In conclusion, the present study demonstrated that the DDC NPs exhibited excellent targeted delivery and inhibition against PCA in vitro and in vivo. Initially, DOC and DOX at an optimal synergistic ratio were successfully coencapsulated into NPs that were smaller than 100 nm to form DDC NPs. In investigations in vitro, the DDC NPs had an equivalent effect when compared with the dual drug combination, including on the parameters for cytotoxicity, antimigration, and induction of apoptosis. The results in vivo showed that the synthetically created DDC NPs enhanced the accumulation of drugs in tumor tissues and reduced nonspecific accumulation in normal organs; thus, the NPs effectively enhanced the curative effect while decreasing toxicity in vivo. The study suggests that these functional NPs are a platform worthy of development as potential prospects in clinical chemotherapy for PCA.

Data Availability Statement

The raw data supporting the conclusions of this article will be made available by the authors, without undue reservation, to any qualified researcher.

Ethics Statement

All animal experiments were conducted following the Guidelines for the Use and Care of Experimental Animals at Xi’an Medical University and were approved by the Laboratory Animal Administration Committee of Xi’an Medical University.

Author Contributions

KL, RJ, and XC designed the study. KL, WZ, and YC performed the experiments. KL, WZ, YC, RJ, and XC analyzed the results and data. KL, RJ, and WZ prepared the manuscript. RJ and XC modified the manuscript.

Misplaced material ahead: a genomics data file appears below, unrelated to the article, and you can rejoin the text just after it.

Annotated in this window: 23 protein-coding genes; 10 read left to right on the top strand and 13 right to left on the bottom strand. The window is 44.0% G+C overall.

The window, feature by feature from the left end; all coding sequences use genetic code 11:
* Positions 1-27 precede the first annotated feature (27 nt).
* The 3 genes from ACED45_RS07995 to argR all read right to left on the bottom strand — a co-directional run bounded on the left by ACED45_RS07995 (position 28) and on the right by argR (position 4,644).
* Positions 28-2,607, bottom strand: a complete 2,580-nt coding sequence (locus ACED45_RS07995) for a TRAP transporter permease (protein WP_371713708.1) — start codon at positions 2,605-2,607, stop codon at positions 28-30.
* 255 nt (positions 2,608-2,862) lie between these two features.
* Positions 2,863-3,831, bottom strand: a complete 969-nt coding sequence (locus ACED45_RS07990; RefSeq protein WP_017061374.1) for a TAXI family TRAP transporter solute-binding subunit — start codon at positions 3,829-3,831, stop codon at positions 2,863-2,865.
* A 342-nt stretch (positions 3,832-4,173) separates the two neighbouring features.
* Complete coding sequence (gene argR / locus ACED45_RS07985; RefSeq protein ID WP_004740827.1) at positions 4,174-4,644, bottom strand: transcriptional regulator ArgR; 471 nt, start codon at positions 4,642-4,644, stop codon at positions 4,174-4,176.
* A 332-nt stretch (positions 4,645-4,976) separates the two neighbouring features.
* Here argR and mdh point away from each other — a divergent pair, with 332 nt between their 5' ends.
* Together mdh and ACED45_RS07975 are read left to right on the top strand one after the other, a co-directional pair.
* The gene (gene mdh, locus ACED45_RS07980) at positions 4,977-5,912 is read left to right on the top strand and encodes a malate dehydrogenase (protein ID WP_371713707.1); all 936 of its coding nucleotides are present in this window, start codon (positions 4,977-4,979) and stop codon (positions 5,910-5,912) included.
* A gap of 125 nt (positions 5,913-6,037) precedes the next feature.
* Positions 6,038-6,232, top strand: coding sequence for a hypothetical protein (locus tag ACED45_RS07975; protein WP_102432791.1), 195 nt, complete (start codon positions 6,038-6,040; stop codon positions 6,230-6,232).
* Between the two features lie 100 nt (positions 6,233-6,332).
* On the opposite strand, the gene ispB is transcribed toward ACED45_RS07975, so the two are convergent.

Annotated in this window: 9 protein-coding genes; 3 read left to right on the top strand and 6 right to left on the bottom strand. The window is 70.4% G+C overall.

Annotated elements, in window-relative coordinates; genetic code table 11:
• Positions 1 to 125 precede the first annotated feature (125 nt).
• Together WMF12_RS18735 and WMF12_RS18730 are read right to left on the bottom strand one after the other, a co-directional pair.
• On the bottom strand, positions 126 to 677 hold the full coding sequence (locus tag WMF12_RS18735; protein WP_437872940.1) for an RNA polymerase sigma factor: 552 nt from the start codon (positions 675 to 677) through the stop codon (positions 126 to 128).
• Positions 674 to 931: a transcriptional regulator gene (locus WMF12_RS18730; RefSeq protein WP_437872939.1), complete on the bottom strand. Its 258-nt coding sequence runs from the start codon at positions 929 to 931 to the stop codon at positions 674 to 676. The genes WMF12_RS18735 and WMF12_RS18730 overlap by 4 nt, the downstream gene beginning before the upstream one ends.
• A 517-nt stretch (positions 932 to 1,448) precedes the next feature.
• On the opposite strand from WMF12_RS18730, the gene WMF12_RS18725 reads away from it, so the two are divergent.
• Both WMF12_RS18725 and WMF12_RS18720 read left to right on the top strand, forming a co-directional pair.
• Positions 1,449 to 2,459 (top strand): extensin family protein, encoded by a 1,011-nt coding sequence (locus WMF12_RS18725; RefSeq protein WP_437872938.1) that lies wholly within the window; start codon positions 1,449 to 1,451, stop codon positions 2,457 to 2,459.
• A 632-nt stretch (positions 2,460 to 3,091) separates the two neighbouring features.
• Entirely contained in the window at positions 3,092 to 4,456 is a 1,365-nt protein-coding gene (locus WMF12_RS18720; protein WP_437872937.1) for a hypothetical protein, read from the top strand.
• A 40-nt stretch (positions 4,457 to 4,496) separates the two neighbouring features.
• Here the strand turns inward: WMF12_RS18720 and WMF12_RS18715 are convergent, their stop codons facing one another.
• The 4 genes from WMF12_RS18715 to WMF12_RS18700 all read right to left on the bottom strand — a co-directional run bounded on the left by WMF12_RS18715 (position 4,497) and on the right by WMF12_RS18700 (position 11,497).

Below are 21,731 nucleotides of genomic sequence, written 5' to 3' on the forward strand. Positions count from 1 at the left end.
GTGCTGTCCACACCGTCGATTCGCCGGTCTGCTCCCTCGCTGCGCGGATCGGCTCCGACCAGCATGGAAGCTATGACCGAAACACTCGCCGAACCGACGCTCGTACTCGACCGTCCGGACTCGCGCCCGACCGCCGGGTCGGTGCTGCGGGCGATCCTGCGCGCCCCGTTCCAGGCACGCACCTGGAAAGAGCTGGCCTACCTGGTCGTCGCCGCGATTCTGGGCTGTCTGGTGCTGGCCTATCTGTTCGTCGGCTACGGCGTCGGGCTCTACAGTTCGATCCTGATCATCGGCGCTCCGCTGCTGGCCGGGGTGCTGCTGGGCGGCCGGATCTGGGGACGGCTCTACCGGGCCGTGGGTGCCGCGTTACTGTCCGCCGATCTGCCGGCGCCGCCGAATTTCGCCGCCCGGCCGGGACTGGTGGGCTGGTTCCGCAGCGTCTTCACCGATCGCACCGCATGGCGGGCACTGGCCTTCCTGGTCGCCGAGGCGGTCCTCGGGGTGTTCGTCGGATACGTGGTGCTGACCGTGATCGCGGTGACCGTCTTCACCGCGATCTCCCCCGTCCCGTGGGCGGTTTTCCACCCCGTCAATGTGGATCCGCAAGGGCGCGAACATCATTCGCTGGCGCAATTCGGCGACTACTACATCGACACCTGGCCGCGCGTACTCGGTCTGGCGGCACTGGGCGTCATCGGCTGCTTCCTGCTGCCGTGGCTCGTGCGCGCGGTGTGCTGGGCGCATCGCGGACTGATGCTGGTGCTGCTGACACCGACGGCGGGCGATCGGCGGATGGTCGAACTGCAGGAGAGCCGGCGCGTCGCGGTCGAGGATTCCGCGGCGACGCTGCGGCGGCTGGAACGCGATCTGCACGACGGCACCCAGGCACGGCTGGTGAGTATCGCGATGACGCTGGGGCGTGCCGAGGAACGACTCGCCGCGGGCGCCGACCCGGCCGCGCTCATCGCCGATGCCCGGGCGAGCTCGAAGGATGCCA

Funding

This study was supported, in part, by the National Natural Science Foundation of China under grant 81801863 and 81660505, the Natural Science Basic Research Program of Shaanxi (2019JQ-485), the Key Research Project of Education Department of the Shaanxi Provincial Government in Shaanxi Province of China (18JS101), the Science and Technology Innovation Base-Open and Sharing Platform of Science and Technology Resources Project of the Shaanxi Province (2019PT-26), the China Nepal Friendship Research Center of Rajiv Kumar Jha Grant (18LJM04), and the Research Foundation of Shaanxi Provincial Research Center for the Project of Prevention and Treatment of Respiratory Diseases in Shaanxi Province of China (2017HXKF04).

Conflict of Interest

The authors declare that the research was conducted in the absence of any commercial or financial relationships that could be construed as a potential conflict of interest.

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Keywords: prostate cancer, synergistic chemotherapy, codelivery nanoparticles, docetaxel, doxorubicin

Citation: Li K, Zhan W, Chen Y, Jha RK and Chen X (2019) Docetaxel and Doxorubicin Codelivery by Nanocarriers for Synergistic Treatment of Prostate Cancer. Front. Pharmacol. 10:1436. doi: 10.3389/fphar.2019.01436

Received: 12 August 2019; Accepted: 11 November 2019;
Published: 18 December 2019.

Edited by:

Huizi Jin, Shanghai Jiao Tong University, China

Reviewed by:

Mariangela Garofalo, University of Padova, Italy
Roberta Manuela Moretti, University of Milan, Italy

Copyright © 2019 Li, Zhan, Chen, Jha and Chen. This is an open-access article distributed under the terms of the Creative Commons Attribution License (CC BY). The use, distribution or reproduction in other forums is permitted, provided the original author(s) and the copyright owner(s) are credited and that the original publication in this journal is cited, in accordance with accepted academic practice. No use, distribution or reproduction is permitted which does not comply with these terms.

*Correspondence: Rajiv Kumar Jha, rajiv12@hotmail.com; Xueli Chen, xlchen@xidian.edu.cn

These authors have contributed equally to this work